Petroleum is an unbelievably cheap source of energy in terms of the amount of energy we get out from what we put in, known as the EROEI (Energy Return on Energy Invested). Energy inputs are essential in order for a species to grow, and this was traditionally done through human and animal labor. When society made the switch to fossil fuels, petroleum took the place of this labor, allowing us to pursue other endeavors and grow our society. To put things into perspective, one barrel of oil contains 1,700 kilowatt hours of energy. Humans currently consume 89 million barrels of oil per day, which is equivalent to 14,000 years of fossilized sunshine every day. In terms of human labor, it would take a person 8.6 years working 40 hours a week peddling a bicycle quickly to generate the same energy in one barrel of oil (Alexander 2011). Who wouldn’t want to pay $100 for 8.6 years of labor instead of doing it themselves?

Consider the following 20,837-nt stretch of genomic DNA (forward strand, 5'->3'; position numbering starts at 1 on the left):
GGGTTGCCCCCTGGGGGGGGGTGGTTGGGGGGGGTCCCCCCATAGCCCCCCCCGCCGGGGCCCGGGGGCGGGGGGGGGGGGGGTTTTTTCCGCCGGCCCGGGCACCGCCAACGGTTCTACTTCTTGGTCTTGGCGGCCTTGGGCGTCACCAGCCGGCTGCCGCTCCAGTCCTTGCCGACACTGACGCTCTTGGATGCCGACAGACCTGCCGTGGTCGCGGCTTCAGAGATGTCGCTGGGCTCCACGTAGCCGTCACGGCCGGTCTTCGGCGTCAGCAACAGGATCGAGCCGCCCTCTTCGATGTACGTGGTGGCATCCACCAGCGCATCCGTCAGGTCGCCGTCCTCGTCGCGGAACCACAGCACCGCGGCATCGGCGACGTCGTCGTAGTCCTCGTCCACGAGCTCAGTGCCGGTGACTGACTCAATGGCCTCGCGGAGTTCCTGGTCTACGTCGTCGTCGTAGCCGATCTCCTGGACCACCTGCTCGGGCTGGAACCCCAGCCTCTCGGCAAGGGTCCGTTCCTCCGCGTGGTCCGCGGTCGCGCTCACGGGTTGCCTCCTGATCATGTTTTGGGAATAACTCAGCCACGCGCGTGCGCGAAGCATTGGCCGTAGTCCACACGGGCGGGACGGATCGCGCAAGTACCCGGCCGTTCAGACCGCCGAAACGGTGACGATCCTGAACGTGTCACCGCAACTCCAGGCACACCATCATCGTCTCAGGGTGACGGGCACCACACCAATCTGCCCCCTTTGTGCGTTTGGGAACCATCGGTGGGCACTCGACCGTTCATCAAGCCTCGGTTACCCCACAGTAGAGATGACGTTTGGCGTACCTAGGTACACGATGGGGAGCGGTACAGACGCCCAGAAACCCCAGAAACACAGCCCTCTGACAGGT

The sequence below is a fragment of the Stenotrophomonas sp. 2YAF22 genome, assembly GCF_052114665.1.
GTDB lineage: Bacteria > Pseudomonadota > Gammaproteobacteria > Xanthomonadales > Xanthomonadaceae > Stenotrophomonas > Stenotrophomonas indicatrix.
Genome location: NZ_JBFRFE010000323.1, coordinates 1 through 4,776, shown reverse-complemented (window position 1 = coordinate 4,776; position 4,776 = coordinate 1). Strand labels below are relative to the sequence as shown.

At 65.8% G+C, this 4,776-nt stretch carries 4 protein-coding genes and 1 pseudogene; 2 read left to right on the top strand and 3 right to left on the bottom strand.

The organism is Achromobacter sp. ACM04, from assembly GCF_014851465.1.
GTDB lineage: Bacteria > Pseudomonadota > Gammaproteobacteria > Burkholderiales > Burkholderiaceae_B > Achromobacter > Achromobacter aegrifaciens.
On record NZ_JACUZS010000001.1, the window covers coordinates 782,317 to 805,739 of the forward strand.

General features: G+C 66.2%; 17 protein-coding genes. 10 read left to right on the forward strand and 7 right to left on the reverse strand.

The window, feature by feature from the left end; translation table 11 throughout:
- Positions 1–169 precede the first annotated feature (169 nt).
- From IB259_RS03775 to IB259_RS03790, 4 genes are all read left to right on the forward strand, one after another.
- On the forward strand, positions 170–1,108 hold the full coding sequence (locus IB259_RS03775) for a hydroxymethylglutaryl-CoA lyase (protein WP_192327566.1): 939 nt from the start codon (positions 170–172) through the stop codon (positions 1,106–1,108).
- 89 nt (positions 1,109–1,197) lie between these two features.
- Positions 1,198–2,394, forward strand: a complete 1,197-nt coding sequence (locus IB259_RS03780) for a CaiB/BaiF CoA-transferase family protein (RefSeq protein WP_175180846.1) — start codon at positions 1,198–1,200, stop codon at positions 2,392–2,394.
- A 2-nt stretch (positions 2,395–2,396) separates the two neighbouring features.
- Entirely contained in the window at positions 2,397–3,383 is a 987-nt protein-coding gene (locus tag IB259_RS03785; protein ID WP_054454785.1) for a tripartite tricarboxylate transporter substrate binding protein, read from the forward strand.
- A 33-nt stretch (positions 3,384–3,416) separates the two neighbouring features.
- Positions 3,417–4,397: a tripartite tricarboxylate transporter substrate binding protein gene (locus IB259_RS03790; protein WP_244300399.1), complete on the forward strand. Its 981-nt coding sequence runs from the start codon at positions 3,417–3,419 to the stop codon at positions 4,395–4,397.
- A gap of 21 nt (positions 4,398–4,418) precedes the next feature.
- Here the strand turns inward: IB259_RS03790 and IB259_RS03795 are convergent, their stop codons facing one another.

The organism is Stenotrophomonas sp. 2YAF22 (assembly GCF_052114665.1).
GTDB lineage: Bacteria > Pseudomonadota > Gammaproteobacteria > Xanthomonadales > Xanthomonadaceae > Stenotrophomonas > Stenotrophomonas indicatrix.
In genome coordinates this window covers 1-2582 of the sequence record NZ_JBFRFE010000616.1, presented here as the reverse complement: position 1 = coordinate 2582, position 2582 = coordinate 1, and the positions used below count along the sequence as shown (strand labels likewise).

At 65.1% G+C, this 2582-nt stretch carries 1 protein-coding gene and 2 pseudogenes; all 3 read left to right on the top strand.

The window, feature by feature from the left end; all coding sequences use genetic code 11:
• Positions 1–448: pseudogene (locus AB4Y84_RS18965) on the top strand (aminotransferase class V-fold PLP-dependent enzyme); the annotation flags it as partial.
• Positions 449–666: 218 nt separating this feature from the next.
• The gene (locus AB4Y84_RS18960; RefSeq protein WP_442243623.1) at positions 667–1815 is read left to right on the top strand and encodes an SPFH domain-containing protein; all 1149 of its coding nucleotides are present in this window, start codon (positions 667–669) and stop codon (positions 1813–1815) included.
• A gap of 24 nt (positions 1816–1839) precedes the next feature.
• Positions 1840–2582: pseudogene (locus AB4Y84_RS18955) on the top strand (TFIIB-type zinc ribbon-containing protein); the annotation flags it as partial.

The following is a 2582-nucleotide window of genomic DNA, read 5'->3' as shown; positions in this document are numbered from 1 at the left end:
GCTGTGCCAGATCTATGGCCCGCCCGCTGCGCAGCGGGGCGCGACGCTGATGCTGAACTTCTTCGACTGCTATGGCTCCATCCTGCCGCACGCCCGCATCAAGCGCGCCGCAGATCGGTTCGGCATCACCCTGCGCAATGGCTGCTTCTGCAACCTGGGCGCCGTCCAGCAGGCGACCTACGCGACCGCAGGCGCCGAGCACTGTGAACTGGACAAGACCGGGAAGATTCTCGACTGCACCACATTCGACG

Due to the declining production of oil fields that will make petroleum more scarce, is this form of energy a substitutable resource or an essential one? In other words, are there other forms of energy that can act in petroleum’s place without consequence? Petroleum is the dominant source of energy for transportation: 90% was supplied by petroleum products in 2011. The Bureau of Transportation reported that in 2011, 76.4% of Americans drove themselves to work every day, 9.7% carpooled, 5% used public transportation, and 2.8% walked. But oil is more connected to our lives than just at the pump. Conventional produce travels 1494 miles between when it is grown and when we buy it (Neff et al 2011), and this transport relies on petroleum to power the freight trucks. Agriculture itself depends on fossil fuels to make fertilizer; it currently takes ten calories of fossil fuels to produce one calorie of food due to the use of fertilizers and pesticides. The types of food that we consume are worth thinking about as well. It takes 600 calories of fossil energy to produce one can of diet soda, and another 1,600 calories to put it into an aluminum can. When we drink it, we get one calorie of energy out, making a “zero calorie” diet soda a 2,200 calorie fossil fuel investment. People usually think that to reduce their carbon footprint they should cut back on driving, but by eating less petroleum heavy food we can make a difference as well.